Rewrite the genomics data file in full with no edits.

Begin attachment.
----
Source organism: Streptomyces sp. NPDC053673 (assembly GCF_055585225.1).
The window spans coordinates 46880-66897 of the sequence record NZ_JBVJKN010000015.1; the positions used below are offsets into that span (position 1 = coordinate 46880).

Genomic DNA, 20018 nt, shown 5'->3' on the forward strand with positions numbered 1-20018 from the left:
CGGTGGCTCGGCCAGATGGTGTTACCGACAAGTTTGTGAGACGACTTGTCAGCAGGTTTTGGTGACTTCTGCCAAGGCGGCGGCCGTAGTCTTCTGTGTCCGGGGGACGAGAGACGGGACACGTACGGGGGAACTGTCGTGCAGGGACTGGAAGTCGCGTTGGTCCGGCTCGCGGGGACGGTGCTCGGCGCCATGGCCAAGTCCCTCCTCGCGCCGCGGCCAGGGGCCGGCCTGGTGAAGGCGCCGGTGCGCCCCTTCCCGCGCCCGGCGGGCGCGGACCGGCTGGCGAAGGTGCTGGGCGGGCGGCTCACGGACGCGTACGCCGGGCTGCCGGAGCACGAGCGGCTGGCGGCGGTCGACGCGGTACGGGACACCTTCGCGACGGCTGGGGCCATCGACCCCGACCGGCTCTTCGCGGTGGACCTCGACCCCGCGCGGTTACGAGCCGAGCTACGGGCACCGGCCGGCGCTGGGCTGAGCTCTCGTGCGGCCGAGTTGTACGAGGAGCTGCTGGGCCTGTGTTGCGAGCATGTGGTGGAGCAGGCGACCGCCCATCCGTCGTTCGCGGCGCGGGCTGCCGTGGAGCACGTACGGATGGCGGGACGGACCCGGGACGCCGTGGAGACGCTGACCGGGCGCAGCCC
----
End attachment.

Source organism: Streptomyces sp. NPDC053673 (assembly GCF_055585225.1).
The window spans coordinates 46880-66897 of the sequence record NZ_JBVJKN010000015.1; the positions used below are offsets into that span (position 1 = coordinate 46880).

Genomic DNA, 20018 nt, shown 5'->3' on the forward strand with positions numbered 1-20018 from the left:
CGGTGGCTCGGCCAGATGGTGTTACCGACAAGTTTGTGAGACGACTTGTCAGCAGGTTTTGGTGACTTCTGCCAAGGCGGCGGCCGTAGTCTTCTGTGTCCGGGGGACGAGAGACGGGACACGTACGGGGGAACTGTCGTGCAGGGACTGGAAGTCGCGTTGGTCCGGCTCGCGGGGACGGTGCTCGGCGCCATGGCCAAGTCCCTCCTCGCGCCGCGGCCAGGGGCCGGCCTGGTGAAGGCGCCGGTGCGCCCCTTCCCGCGCCCGGCGGGCGCGGACCGGCTGGCGAAGGTGCTGGGCGGGCGGCTCACGGACGCGTACGCCGGGCTGCCGGAGCACGAGCGGCTGGCGGCGGTCGACGCGGTACGGGACACCTTCGCGACGGCTGGGGCCATCGACCCCGACCGGCTCTTCGCGGTGGACCTCGACCCCGCGCGGTTACGAGCCGAGCTACGGGCACCGGCCGGCGCTGGGCTGAGCTCTCGTGCGGCCGAGTTGTACGAGGAGCTGCTGGGCCTGTGTTGCGAGCATGTGGTGGAGCAGGCGACCGCCCATCCGTCGTTCGCGGCGCGGGCTGCCGTGGAGCACGTACGGATGGCGGGACGGACCCGGGACGCCGTGGAGACGCTGACCGGGCGCAGCCC